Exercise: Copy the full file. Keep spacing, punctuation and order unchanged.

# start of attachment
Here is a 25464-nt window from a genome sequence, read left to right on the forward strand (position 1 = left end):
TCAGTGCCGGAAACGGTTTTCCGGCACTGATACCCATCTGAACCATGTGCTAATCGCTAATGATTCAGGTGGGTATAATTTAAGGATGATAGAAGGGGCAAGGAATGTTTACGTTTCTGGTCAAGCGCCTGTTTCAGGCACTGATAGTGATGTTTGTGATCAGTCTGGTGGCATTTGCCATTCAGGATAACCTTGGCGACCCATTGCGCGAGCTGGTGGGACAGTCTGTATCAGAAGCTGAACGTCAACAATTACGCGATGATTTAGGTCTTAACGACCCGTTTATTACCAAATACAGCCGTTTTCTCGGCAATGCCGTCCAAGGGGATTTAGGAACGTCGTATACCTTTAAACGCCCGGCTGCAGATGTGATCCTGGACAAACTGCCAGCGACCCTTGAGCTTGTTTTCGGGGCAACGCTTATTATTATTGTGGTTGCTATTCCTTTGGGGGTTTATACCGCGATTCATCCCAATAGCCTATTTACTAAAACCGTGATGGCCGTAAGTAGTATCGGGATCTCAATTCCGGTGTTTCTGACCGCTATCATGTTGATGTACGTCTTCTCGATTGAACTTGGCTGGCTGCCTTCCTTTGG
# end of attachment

Here is a 25464-nt window from a genome sequence, read left to right on the forward strand (position 1 = left end):
TCAGTGCCGGAAACGGTTTTCCGGCACTGATACCCATCTGAACCATGTGCTAATCGCTAATGATTCAGGTGGGTATAATTTAAGGATGATAGAAGGGGCAAGGAATGTTTACGTTTCTGGTCAAGCGCCTGTTTCAGGCACTGATAGTGATGTTTGTGATCAGTCTGGTGGCATTTGCCATTCAGGATAACCTTGGCGACCCATTGCGCGAGCTGGTGGGACAGTCTGTATCAGAAGCTGAACGTCAACAATTACGCGATGATTTAGGTCTTAACGACCCGTTTATTACCAAATACAGCCGTTTTCTCGGCAATGCCGTCCAAGGGGATTTAGGAACGTCGTATACCTTTAAACGCCCGGCTGCAGATGTGATCCTGGACAAACTGCCAGCGACCCTTGAGCTTGTTTTCGGGGCAACGCTTATTATTATTGTGGTTGCTATTCCTTTGGGGGTTTATACCGCGATTCATCCCAATAGCCTATTTACTAAAACCGTGATGGCCGTAAGTAGTATCGGGATCTCAATTCCGGTGTTTCTGACCGCTATCATGTTGATGTACGTCTTCTCGATTGAACTTGGCTGGCTGCCTTCCTTTGG